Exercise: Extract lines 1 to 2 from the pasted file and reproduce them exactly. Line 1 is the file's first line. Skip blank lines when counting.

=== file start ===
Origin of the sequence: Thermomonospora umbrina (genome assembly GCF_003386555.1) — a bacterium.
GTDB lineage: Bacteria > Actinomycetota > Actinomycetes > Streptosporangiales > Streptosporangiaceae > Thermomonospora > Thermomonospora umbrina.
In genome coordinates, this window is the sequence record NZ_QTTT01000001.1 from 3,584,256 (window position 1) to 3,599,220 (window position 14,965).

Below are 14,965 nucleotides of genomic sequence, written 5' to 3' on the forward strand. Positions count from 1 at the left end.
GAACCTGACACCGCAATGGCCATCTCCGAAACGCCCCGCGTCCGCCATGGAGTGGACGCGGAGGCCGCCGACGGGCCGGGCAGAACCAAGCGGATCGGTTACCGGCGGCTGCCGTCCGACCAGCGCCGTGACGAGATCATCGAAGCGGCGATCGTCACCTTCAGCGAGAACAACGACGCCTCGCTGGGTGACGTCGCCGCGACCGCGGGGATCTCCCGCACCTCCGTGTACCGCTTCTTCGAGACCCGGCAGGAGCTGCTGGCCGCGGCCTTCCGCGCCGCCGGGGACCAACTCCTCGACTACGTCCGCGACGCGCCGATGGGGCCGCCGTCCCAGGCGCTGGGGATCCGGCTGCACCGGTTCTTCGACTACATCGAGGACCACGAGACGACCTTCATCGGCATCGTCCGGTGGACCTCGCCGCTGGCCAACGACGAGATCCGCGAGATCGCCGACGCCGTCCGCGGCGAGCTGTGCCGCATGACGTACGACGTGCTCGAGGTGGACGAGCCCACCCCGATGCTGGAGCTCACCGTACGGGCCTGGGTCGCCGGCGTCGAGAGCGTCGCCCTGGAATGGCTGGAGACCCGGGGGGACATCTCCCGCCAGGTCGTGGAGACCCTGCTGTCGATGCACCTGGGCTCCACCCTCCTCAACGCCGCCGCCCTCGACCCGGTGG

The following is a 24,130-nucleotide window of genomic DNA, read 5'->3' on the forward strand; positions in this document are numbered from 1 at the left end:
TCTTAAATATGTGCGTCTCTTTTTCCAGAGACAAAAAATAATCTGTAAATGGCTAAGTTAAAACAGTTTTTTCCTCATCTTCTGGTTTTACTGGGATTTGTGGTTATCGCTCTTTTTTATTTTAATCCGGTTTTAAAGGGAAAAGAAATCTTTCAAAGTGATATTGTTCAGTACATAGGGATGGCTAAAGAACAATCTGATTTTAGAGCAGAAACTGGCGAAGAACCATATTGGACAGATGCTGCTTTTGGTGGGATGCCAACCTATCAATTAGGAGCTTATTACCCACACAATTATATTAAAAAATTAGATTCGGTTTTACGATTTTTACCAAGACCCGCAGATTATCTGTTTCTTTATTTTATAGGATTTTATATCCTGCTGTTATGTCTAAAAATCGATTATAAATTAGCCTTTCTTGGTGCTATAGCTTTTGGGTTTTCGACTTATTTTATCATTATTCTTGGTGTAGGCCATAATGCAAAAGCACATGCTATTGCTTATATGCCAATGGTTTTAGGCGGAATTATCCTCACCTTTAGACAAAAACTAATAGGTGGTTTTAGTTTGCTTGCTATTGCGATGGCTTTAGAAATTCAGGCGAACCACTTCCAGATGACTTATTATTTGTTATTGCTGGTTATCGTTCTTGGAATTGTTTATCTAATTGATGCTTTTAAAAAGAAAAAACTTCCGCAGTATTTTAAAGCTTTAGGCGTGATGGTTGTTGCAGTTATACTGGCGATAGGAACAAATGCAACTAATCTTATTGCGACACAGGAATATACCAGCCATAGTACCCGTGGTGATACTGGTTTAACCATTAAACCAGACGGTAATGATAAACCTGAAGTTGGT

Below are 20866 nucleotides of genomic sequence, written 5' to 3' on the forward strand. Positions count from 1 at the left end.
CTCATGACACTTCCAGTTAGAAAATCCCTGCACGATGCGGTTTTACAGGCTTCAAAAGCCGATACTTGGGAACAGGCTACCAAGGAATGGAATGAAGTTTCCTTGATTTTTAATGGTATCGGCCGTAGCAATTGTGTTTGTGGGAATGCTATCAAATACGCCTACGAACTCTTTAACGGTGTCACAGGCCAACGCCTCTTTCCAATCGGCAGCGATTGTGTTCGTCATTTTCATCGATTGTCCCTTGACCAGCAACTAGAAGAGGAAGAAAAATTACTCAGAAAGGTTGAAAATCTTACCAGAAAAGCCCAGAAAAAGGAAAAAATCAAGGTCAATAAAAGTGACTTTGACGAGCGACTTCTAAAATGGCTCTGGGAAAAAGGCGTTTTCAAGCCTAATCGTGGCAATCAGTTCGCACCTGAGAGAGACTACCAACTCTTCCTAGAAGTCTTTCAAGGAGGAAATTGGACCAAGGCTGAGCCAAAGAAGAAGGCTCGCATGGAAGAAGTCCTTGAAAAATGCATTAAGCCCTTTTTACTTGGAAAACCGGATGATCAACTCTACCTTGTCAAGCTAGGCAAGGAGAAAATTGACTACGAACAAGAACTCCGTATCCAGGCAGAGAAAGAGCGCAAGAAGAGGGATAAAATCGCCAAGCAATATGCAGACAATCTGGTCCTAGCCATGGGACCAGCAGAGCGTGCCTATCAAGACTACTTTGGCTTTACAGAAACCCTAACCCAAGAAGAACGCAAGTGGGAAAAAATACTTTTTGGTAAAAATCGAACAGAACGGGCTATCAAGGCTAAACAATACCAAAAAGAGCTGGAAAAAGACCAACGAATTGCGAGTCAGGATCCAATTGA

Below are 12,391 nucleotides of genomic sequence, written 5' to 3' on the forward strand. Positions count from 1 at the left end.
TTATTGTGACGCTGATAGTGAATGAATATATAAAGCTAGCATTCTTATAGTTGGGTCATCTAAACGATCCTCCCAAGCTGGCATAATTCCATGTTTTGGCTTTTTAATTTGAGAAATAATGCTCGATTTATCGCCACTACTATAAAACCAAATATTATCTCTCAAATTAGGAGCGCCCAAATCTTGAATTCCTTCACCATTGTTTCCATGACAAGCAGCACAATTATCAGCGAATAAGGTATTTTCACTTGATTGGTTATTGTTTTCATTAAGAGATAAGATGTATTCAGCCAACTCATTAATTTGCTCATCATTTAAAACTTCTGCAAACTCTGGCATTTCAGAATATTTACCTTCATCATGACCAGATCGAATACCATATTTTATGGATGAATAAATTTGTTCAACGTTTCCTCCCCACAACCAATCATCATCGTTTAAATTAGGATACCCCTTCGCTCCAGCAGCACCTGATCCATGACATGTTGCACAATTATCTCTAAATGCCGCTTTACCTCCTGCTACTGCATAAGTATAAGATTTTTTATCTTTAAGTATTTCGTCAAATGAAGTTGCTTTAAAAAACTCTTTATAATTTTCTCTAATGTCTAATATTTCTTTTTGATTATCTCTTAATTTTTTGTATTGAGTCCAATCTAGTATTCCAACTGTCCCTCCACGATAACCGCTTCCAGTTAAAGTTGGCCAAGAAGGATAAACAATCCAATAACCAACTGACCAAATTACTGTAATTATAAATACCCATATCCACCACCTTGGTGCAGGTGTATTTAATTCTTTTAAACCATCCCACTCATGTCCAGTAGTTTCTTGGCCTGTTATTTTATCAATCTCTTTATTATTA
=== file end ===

Origin of the sequence: Thermomonospora umbrina (genome assembly GCF_003386555.1) — a bacterium.
GTDB lineage: Bacteria > Actinomycetota > Actinomycetes > Streptosporangiales > Streptosporangiaceae > Thermomonospora > Thermomonospora umbrina.